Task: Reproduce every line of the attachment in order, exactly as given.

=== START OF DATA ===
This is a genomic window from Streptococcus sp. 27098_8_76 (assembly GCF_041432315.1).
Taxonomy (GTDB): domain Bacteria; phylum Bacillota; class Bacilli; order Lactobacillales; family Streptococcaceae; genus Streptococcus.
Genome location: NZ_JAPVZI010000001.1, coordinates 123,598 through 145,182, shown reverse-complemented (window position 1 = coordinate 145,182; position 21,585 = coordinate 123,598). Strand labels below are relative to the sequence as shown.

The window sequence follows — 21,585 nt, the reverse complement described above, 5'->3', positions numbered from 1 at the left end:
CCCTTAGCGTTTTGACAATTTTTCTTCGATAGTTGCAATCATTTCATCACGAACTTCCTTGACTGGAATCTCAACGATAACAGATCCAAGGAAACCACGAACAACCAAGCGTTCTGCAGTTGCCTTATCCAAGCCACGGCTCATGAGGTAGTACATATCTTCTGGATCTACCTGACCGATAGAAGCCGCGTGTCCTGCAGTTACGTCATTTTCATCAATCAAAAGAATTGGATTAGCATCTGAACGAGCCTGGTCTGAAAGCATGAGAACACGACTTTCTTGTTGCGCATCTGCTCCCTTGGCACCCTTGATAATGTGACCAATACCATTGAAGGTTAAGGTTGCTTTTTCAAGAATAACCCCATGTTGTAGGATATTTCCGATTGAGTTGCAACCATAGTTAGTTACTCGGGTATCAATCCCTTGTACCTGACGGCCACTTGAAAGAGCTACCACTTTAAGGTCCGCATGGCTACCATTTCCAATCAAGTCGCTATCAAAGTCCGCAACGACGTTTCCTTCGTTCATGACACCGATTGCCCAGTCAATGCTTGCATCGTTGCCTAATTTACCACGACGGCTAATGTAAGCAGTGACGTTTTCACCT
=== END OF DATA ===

This is a genomic window from Streptococcus sp. 27098_8_76 (assembly GCF_041432315.1).
Taxonomy (GTDB): domain Bacteria; phylum Bacillota; class Bacilli; order Lactobacillales; family Streptococcaceae; genus Streptococcus.
Genome location: NZ_JAPVZI010000001.1, coordinates 123,598 through 145,182, shown reverse-complemented (window position 1 = coordinate 145,182; position 21,585 = coordinate 123,598). Strand labels below are relative to the sequence as shown.

The window sequence follows — 21,585 nt, the reverse complement described above, 5'->3', positions numbered from 1 at the left end:
CCCTTAGCGTTTTGACAATTTTTCTTCGATAGTTGCAATCATTTCATCACGAACTTCCTTGACTGGAATCTCAACGATAACAGATCCAAGGAAACCACGAACAACCAAGCGTTCTGCAGTTGCCTTATCCAAGCCACGGCTCATGAGGTAGTACATATCTTCTGGATCTACCTGACCGATAGAAGCCGCGTGTCCTGCAGTTACGTCATTTTCATCAATCAAAAGAATTGGATTAGCATCTGAACGAGCCTGGTCTGAAAGCATGAGAACACGACTTTCTTGTTGCGCATCTGCTCCCTTGGCACCCTTGATAATGTGACCAATACCATTGAAGGTTAAGGTTGCTTTTTCAAGAATAACCCCATGTTGTAGGATATTTCCGATTGAGTTGCAACCATAGTTAGTTACTCGGGTATCAATCCCTTGTACCTGACGGCCACTTGAAAGAGCTACCACTTTAAGGTCCGCATGGCTACCATTTCCAATCAAGTCGCTATCAAAGTCCGCAACGACGTTTCCTTCGTTCATGACACCGATTGCCCAGTCAATGCTTGCATCGTTGCCTAATTTACCACGACGGCTAATGTAAGCAGTGACGTTTTCACCT